Supporting healthcare workers’ mental health

When your work is focused on caring for others, it’s perhaps all the more important that you feel able to speak openly about your own mental health, and seek support when you need it. And, at a time when recruiting and retaining staff is critical for NHS organisations, the need to consider staff wellbeing is all the more obvious.

Staff must feel able, rather than obligated, to stay in work

In a guest blog written for Mental Health at Work, NHS Employers’ Chief Executive Danny Mortimer, is clear: “Staff must feel able, rather than obligated, to stay in work if they are experiencing mental ill health.” In other words, it’s not just about whether people can have time off: it’s about creating the conditions whereby work is a supportive environment where NHS staff can thrive.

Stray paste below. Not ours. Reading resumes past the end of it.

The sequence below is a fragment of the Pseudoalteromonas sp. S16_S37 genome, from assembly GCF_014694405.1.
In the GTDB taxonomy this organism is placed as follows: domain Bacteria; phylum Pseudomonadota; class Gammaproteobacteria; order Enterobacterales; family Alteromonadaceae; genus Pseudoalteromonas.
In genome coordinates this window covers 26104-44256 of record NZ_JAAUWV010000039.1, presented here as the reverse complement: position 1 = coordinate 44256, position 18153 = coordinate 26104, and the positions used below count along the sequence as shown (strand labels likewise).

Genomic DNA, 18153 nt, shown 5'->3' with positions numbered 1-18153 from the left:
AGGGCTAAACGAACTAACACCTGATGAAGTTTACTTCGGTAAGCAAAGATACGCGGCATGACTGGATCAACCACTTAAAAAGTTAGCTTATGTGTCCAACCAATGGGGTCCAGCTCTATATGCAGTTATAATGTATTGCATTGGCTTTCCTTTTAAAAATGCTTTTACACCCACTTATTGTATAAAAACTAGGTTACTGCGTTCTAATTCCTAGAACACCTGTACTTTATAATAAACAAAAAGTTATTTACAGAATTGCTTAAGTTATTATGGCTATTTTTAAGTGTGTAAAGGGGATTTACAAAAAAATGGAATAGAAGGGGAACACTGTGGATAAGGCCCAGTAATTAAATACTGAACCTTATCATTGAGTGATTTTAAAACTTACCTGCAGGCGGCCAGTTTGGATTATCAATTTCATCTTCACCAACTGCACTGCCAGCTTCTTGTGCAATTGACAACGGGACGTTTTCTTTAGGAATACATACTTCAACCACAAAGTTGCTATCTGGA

NHS Employers: part of the NHS ConfederationSo, we asked the team at NHS Employers NHS Employers NHS Employers works with employers across the NHS in England to reflect their views and act on their behalf. View organisation to share the key principles, tools and resources they’d recommend.

Line managers are a key part of this, as these are the people who staff ought to be able to turn to first. They should be supported so that they have the confidence to have conversations about mental health with their staff.

Beyond that, it’s helpful to think about three simultaneous types of activity that can support staff:

  1. The preventative: raising awareness of mental health in general, creating a culture where it isn’t stigmatised, and having regular check-ins to see how staff are doing;
  2. Targeted interventions when people need them, either provided in-house or by effective signposting, when issues like burnout, stress or resilience are a problem;
  3. A culture of self-care, where mechanisms for staff to look after themselves are shared and encouraged, such as mobile apps, mindfulness techniques and lifestyle changes.

NHS Employers provides a wide range of resources that are freely and easily accessible for NHS organisations to use. The ones it has specifically recommended below, including ones it has produced and from other organisations, should be a really good place to start.

Resources in this toolkit: